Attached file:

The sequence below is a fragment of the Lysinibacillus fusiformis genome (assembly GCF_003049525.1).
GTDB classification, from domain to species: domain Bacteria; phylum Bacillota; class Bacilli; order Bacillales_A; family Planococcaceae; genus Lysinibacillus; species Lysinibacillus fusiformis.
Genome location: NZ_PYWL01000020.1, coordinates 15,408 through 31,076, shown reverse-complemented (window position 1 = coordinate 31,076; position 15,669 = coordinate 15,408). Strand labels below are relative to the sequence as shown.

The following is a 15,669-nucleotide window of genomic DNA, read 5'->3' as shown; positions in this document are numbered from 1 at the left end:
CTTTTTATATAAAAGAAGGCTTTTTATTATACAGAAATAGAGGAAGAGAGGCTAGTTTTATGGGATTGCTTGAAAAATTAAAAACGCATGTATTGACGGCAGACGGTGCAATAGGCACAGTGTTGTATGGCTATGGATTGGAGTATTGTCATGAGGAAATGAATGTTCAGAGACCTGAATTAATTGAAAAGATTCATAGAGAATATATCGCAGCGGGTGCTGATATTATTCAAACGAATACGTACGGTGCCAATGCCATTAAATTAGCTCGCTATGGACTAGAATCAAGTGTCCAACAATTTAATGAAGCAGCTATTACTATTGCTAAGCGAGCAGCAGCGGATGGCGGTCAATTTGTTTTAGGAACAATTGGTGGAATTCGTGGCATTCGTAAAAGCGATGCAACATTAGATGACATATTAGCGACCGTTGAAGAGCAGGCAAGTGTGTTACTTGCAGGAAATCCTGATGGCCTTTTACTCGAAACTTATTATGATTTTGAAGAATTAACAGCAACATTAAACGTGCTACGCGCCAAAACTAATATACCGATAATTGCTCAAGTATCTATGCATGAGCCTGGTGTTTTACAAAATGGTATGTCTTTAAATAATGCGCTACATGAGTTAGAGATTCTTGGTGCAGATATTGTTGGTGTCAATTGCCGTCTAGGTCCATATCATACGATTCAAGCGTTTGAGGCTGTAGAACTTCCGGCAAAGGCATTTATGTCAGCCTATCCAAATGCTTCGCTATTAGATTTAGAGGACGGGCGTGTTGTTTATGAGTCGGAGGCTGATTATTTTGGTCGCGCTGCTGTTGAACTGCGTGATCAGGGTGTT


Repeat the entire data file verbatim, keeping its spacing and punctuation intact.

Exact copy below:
The sequence below is a fragment of the Lysinibacillus fusiformis genome (assembly GCF_003049525.1).
GTDB classification, from domain to species: domain Bacteria; phylum Bacillota; class Bacilli; order Bacillales_A; family Planococcaceae; genus Lysinibacillus; species Lysinibacillus fusiformis.
Genome location: NZ_PYWL01000020.1, coordinates 15,408 through 31,076, shown reverse-complemented (window position 1 = coordinate 31,076; position 15,669 = coordinate 15,408). Strand labels below are relative to the sequence as shown.

The following is a 15,669-nucleotide window of genomic DNA, read 5'->3' as shown; positions in this document are numbered from 1 at the left end:
CTTTTTATATAAAAGAAGGCTTTTTATTATACAGAAATAGAGGAAGAGAGGCTAGTTTTATGGGATTGCTTGAAAAATTAAAAACGCATGTATTGACGGCAGACGGTGCAATAGGCACAGTGTTGTATGGCTATGGATTGGAGTATTGTCATGAGGAAATGAATGTTCAGAGACCTGAATTAATTGAAAAGATTCATAGAGAATATATCGCAGCGGGTGCTGATATTATTCAAACGAATACGTACGGTGCCAATGCCATTAAATTAGCTCGCTATGGACTAGAATCAAGTGTCCAACAATTTAATGAAGCAGCTATTACTATTGCTAAGCGAGCAGCAGCGGATGGCGGTCAATTTGTTTTAGGAACAATTGGTGGAATTCGTGGCATTCGTAAAAGCGATGCAACATTAGATGACATATTAGCGACCGTTGAAGAGCAGGCAAGTGTGTTACTTGCAGGAAATCCTGATGGCCTTTTACTCGAAACTTATTATGATTTTGAAGAATTAACAGCAACATTAAACGTGCTACGCGCCAAAACTAATATACCGATAATTGCTCAAGTATCTATGCATGAGCCTGGTGTTTTACAAAATGGTATGTCTTTAAATAATGCGCTACATGAGTTAGAGATTCTTGGTGCAGATATTGTTGGTGTCAATTGCCGTCTAGGTCCATATCATACGATTCAAGCGTTTGAGGCTGTAGAACTTCCGGCAAAGGCATTTATGTCAGCCTATCCAAATGCTTCGCTATTAGATTTAGAGGACGGGCGTGTTGTTTATGAGTCGGAGGCTGATTATTTTGGTCGCGCTGCTGTTGAACTGCGTGATCAGGGTGTT